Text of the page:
The real occupier.
Papa's takes his last walk away from the floor of the American Stock Exchange
My dad spent 45 years of his life commuting to the depths of NYC to the floor of the American Stock Exchange. This lesser-known sibling of the NYSE vanished just a few years ago as the computer age of trading began. His commute was long and days on the exchange were stressful. A visit to his “office” was a hooky playing kid’s dream of a day off from school. I spent the day time-stamping orders and feeling very important. I would stamp a date on buy and sell slips, not really getting it, but realizing you needed to know how to do fractions to do a trade. My favorite part of his job was when you would shoot the finalized stock order through a little tube(much like some of today’s bank drive through’s) and it would miraculously end up in some far off place. It was kind of like a Fed Ex version of a message in a bottle. He would grab my hand and introduce me to all the characters, all with strong accents hailing from the Bronx, Brooklyn, Jersey and such. These guys weren’t rich. Many were neighborhood kids that were doing the best to get out of their neighborhood. They all wore color-coded jackets representing their position, so they could easily be spotted in the crowd of barking specialist and clerks when a stock rally was in process. It was the only place in the world where you could drop a paper on the floor and it was OK. Scraps and orders lay everywhere on the floor making it look like it was just past midnight on New Years Eve. When the opening bell would ring, a rush of excitement seemed to ensue marking another opportunity for capitalism to do its thing. Somehow, my dad made a living out of this; one that I never could really grasp, but I knew it somehow put food on the table. I wish could have photographed the magical place before it was gone. These are the only photos I have, despite the photos in my mind that are still vibrant and full of color. I watch those of the Occupy Wall Street movement over the past weeks and wonder if they realize that those traders are just trying to make a living. In essence, these men and woman that truly do occupy Wall Street are no different than a bread maker or an artisan buying and selling their goods at market price. Like the protestor, he too has love in his heart and a desire to do the right thing. While I believe that corporations have their shortcomings, it is because every human does. For this reason, the Constitution was written and by golly, we should abide by it. May we not forget that only 10 years ago, my father watched the hearts and souls of lower Manhattan perish in dust around him. He stood helpless as twisting metal made deafening sounds all around. He would look down during the middle of it all and pick up a boarding pass that had fallen from the sky. From that day one, he would never forget. Our great country needs to stay united, despite our disagreements. Lincoln said it best, “A house divided against itself cannot stand”. Let’s hope we all see the truth in this.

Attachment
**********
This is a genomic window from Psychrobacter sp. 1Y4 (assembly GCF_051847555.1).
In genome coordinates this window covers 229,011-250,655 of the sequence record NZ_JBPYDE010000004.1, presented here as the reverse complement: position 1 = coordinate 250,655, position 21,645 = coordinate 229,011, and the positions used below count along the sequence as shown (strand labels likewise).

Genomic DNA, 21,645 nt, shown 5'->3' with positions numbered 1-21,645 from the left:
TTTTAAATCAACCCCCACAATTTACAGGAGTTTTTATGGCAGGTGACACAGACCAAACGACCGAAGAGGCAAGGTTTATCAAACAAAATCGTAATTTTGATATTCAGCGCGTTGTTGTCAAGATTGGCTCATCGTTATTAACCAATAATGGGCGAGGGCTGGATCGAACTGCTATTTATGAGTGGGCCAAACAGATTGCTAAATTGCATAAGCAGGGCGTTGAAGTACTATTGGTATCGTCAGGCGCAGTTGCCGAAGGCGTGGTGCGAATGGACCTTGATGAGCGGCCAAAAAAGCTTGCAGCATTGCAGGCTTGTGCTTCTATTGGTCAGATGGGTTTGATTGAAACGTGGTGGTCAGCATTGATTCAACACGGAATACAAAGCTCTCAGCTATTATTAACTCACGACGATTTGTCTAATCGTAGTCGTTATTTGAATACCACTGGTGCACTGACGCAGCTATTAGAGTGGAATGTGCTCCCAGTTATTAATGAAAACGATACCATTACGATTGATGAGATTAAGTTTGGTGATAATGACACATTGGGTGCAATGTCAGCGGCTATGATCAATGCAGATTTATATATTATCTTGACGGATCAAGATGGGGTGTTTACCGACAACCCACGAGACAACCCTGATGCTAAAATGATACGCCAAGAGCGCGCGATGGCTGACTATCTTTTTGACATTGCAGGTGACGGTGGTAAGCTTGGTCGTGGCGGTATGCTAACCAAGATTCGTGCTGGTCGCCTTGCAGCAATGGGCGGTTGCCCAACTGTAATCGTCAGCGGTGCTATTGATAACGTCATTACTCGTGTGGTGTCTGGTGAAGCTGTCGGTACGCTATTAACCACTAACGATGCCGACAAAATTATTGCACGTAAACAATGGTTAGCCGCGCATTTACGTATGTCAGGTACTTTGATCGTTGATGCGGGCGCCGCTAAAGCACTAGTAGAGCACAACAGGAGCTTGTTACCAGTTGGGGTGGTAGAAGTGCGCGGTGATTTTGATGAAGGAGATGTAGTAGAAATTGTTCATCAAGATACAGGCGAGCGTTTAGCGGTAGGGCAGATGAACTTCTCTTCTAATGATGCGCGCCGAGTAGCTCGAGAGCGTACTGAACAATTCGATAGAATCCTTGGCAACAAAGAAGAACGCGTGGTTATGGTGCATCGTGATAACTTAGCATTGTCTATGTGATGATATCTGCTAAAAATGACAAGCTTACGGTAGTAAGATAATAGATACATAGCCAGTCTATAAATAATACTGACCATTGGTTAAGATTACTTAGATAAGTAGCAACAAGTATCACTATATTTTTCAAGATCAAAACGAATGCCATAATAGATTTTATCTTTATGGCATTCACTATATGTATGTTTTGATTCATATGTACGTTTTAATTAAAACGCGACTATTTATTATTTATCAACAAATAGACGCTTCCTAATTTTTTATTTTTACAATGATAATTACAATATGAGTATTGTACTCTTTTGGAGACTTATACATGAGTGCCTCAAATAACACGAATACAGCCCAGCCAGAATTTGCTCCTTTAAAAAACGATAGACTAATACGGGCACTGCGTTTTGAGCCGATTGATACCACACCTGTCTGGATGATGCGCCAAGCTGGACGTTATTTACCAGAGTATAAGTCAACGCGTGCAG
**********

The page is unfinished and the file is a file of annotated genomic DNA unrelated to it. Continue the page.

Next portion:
I loved to visit the candy man on the lower level of the AMEX
10/27/2011 01:59:42 am
I don't think you get the point on this, Jen. No job makes a person "bad" and most jobs can be done with real love and concern for fellow beings. While that was probably the rule when your dad worked, it's not the rule for the largest corporations and the banks too big to fail right now.
10/27/2011 04:23:00 am
Ahhh. I expected a reply from you on this one Sue. We can sit down sometime and have some coffee on this one. I try not to political, only rational.
10/27/2011 09:00:53 pm
The protest is aimed at the 1%, some of whom sit in those 18th floor offices, not folks in the trenches. If you don't understand the difference, you haven't been paying attention.
10/27/2011 11:07:27 pm
I do understand who it is aimed at. I'm more attune than you may realize. I don't like corporate greed any more than anyone else. I have written 5 comments and then deleted them as I realized that no matter what I write, someone out there will fight the other side of the argument. This is a hot topic. The blog is an observation from my past experience intended to let people consider my own perspective. I don't expect people to always agree. Call it naive or misunderstood or what you will, but it is my own as yours is your own.
11/1/2011 11:57:18 am
You know, I lived through all of Bob's ups and downs - way more than any of your brothers or Bob's friends... the long and short of it was that yes, it was political - it always is... but more importantly, it was Wall Street survival... he had five kids to feed and educate, and I don't think he ever forgot that.
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